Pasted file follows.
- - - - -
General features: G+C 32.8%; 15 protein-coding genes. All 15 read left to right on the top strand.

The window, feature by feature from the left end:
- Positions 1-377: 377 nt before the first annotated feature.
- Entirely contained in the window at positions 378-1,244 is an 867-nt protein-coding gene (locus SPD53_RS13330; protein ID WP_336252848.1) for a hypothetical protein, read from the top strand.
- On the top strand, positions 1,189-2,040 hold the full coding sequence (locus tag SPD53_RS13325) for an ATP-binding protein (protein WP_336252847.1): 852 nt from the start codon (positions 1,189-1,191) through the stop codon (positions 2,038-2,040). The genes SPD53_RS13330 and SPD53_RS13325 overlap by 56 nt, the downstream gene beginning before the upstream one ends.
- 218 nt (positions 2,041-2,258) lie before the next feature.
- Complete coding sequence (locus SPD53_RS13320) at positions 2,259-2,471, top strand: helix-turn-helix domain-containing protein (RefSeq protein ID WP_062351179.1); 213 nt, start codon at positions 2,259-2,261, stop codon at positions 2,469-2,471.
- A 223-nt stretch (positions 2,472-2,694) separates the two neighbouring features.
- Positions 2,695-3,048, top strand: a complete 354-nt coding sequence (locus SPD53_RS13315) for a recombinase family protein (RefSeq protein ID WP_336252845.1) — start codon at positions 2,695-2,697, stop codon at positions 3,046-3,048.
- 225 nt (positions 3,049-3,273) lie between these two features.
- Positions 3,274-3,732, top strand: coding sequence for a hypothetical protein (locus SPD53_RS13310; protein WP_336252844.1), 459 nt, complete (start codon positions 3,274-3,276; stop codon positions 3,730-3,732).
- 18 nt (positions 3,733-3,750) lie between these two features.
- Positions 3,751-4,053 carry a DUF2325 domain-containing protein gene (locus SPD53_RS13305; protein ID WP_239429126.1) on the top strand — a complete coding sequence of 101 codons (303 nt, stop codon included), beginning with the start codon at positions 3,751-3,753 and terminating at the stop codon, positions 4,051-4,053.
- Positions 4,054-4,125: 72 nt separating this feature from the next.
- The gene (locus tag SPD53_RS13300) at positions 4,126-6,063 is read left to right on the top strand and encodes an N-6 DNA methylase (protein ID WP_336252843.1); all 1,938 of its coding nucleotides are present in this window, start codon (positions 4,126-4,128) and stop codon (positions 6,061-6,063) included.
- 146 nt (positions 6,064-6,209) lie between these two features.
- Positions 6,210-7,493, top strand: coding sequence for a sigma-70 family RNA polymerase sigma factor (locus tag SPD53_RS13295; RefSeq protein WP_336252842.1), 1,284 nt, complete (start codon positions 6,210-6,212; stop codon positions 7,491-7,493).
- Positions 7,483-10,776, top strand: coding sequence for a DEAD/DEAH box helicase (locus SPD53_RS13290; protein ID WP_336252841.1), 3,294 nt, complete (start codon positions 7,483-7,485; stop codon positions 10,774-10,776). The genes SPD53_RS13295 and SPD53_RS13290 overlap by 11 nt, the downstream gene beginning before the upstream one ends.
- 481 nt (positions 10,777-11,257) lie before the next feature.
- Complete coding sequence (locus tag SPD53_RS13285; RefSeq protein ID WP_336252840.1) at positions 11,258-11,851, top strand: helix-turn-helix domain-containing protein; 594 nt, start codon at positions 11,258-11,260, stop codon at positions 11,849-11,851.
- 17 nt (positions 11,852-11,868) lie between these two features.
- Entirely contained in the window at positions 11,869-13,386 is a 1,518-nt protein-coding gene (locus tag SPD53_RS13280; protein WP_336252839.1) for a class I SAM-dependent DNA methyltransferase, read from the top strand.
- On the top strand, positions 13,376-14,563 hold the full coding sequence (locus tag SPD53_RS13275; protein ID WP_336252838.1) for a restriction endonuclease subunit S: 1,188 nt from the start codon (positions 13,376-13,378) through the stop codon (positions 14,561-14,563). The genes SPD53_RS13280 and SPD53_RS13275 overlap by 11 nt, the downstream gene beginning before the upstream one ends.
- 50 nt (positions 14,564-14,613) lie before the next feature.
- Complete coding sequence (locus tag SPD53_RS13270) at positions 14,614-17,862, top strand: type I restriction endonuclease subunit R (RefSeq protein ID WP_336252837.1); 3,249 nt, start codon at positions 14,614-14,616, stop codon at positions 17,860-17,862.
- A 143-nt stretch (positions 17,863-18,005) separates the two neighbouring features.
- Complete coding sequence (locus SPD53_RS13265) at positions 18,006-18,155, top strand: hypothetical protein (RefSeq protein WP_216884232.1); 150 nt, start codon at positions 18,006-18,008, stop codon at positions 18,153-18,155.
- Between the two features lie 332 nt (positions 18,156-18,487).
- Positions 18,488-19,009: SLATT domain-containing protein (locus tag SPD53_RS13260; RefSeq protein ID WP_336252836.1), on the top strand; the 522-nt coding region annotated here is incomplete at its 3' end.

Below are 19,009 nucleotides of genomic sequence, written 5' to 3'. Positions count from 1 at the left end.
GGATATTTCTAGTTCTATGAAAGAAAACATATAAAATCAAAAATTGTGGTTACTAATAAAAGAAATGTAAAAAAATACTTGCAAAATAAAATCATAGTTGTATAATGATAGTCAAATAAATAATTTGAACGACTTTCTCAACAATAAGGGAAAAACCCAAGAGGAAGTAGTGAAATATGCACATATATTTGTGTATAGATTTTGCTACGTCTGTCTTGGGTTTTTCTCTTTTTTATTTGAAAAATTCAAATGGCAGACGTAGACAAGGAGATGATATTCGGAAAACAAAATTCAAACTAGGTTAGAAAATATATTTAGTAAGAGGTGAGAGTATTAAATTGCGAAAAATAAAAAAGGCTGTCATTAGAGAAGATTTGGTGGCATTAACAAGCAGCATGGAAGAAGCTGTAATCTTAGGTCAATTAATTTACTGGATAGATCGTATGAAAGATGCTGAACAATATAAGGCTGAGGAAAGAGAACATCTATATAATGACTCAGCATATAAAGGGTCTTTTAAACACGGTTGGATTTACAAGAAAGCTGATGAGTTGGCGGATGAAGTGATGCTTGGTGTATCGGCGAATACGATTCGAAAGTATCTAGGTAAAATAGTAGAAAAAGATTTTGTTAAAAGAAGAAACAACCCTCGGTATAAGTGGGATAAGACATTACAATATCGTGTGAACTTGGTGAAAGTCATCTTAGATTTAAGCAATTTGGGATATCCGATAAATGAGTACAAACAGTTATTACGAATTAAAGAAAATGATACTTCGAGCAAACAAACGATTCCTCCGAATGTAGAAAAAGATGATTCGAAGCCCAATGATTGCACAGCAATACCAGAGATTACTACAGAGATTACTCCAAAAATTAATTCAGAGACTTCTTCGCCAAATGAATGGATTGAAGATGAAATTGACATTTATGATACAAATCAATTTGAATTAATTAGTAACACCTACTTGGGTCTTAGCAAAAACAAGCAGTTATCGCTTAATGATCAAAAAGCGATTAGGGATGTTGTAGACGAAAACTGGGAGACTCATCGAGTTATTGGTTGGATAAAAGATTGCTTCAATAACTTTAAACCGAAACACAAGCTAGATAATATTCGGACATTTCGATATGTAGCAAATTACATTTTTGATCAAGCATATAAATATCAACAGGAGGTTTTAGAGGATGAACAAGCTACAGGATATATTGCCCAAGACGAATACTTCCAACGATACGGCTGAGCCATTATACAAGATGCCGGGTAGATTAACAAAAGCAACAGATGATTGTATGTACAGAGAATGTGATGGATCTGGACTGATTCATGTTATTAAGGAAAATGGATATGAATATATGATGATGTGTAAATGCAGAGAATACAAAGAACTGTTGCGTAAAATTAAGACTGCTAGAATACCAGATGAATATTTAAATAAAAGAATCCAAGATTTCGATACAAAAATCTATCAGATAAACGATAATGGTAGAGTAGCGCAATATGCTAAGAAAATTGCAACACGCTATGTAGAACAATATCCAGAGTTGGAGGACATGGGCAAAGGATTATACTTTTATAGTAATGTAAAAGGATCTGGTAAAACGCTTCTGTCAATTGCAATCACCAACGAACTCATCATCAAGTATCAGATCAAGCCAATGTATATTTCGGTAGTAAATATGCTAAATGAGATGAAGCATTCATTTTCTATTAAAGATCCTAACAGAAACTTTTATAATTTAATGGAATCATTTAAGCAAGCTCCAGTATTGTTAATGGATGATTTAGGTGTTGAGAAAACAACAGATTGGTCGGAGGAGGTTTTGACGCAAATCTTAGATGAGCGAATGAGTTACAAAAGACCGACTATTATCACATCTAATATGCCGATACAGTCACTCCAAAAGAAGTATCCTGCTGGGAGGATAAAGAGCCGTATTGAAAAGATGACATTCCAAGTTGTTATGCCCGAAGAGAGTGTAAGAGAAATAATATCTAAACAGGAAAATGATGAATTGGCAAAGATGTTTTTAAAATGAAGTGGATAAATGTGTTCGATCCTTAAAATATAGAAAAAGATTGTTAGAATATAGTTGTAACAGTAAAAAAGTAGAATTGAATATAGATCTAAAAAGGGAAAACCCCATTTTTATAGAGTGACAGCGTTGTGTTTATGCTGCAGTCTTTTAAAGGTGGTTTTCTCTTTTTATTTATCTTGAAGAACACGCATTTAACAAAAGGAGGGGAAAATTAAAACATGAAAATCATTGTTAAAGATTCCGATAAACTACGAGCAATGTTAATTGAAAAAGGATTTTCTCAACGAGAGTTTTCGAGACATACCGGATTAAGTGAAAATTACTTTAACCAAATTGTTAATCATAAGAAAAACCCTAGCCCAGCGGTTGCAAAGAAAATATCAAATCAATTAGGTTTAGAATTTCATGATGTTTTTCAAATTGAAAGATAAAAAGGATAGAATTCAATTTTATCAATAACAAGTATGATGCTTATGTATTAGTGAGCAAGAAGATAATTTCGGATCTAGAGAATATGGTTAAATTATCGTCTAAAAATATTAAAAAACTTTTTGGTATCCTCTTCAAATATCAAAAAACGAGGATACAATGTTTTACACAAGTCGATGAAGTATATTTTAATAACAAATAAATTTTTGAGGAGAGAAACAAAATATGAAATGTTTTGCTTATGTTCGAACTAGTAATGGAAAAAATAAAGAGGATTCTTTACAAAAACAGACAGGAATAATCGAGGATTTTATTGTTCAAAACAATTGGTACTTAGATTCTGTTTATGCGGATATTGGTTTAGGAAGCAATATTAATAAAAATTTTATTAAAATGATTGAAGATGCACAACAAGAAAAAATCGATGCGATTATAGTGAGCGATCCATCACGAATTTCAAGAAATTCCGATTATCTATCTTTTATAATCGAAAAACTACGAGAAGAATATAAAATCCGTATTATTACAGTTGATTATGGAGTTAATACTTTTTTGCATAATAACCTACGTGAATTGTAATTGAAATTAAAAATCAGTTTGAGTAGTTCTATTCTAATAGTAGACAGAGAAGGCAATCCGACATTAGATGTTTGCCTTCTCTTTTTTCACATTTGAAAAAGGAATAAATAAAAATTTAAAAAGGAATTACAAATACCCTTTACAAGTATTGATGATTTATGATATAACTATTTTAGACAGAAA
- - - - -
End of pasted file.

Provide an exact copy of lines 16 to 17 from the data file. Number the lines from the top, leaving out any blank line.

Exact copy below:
- 146 nt (positions 6,064-6,209) lie between these two features.
- Positions 6,210-7,493, top strand: coding sequence for a sigma-70 family RNA polymerase sigma factor (locus tag SPD53_RS13295; RefSeq protein WP_336252842.1), 1,284 nt, complete (start codon positions 6,210-6,212; stop codon positions 7,491-7,493).